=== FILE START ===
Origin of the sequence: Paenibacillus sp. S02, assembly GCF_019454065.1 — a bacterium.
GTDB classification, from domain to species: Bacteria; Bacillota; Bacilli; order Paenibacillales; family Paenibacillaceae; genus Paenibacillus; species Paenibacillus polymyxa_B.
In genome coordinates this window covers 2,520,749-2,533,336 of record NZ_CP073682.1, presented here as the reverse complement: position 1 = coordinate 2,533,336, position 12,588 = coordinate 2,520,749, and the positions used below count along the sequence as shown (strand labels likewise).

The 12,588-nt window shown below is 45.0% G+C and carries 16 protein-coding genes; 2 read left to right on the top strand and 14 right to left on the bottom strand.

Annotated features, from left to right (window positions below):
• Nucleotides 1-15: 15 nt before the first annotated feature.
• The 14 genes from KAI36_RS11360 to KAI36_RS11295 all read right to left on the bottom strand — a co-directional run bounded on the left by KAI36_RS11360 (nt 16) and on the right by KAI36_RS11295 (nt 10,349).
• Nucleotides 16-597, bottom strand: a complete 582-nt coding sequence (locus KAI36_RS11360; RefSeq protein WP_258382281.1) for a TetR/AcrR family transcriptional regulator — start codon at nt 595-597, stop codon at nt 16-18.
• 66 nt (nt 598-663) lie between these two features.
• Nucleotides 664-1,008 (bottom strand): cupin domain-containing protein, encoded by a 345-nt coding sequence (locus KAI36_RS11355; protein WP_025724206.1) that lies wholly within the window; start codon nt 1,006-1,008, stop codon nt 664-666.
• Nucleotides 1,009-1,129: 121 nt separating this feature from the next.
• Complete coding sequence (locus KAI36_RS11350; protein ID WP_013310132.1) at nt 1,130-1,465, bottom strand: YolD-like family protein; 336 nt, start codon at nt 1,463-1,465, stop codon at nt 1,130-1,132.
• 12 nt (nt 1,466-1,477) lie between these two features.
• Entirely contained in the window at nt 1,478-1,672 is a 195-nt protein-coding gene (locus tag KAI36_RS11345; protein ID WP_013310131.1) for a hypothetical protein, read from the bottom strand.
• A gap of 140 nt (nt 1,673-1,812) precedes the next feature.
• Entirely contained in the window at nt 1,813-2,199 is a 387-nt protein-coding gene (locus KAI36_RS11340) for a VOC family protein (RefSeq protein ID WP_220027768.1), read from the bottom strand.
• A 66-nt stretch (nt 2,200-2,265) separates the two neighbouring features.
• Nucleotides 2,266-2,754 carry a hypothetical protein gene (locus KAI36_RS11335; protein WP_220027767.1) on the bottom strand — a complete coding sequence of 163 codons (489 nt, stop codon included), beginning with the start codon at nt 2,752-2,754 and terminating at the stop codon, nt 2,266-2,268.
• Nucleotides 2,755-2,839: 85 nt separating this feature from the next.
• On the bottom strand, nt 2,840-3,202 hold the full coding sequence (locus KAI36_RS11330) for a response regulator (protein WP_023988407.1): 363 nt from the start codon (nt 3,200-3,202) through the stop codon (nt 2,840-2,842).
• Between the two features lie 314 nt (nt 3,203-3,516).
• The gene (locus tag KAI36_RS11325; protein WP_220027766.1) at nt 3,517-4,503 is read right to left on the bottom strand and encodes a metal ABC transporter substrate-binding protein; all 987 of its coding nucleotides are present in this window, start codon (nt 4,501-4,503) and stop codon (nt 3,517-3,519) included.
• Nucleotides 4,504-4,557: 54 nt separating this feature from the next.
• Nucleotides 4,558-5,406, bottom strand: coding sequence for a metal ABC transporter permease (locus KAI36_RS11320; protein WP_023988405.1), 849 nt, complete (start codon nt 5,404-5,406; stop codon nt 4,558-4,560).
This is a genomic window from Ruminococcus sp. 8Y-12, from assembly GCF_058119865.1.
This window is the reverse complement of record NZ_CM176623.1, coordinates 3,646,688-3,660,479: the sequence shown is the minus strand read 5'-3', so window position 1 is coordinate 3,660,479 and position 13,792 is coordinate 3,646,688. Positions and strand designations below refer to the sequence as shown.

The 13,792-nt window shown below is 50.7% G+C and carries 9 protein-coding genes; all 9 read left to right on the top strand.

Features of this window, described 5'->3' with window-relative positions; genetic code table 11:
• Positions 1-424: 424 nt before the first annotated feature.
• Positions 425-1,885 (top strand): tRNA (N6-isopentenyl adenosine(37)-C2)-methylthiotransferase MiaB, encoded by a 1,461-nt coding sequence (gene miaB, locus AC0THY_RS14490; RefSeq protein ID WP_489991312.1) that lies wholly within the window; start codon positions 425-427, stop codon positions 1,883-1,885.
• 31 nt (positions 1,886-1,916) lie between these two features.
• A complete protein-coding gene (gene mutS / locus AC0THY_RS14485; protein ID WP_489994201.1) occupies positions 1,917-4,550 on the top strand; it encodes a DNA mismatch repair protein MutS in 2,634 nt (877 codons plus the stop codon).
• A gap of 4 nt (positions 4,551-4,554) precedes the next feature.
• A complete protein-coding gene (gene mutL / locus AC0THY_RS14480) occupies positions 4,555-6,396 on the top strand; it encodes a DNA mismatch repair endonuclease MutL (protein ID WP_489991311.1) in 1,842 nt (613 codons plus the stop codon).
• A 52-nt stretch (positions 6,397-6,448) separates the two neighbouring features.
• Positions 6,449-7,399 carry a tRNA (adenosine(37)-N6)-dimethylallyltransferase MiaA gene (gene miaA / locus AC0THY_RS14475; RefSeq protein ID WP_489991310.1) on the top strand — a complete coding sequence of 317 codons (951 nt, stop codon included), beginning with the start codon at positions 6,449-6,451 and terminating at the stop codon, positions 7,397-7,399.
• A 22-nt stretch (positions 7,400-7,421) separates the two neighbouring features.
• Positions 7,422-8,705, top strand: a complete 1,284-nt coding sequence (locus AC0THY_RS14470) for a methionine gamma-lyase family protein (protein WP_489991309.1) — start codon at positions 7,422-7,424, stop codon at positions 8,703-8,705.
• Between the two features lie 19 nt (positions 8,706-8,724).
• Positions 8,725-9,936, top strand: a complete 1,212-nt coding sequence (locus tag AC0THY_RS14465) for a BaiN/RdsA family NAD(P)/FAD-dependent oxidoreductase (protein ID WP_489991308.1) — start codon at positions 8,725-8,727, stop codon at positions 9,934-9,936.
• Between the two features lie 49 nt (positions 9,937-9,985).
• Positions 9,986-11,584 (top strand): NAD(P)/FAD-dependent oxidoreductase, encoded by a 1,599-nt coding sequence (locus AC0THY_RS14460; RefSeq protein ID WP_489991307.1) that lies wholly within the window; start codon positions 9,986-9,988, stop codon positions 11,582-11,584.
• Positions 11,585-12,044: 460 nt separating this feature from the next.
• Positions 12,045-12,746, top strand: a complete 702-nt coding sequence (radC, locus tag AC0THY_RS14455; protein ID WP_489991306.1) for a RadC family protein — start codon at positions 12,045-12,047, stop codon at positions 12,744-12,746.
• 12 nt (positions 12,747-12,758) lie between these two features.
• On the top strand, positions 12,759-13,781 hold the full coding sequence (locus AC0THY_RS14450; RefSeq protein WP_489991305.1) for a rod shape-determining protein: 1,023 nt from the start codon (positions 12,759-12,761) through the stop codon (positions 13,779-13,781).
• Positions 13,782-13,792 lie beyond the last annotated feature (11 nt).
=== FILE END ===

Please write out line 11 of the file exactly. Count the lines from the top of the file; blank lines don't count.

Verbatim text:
• Nucleotides 1,009-1,129: 121 nt separating this feature from the next.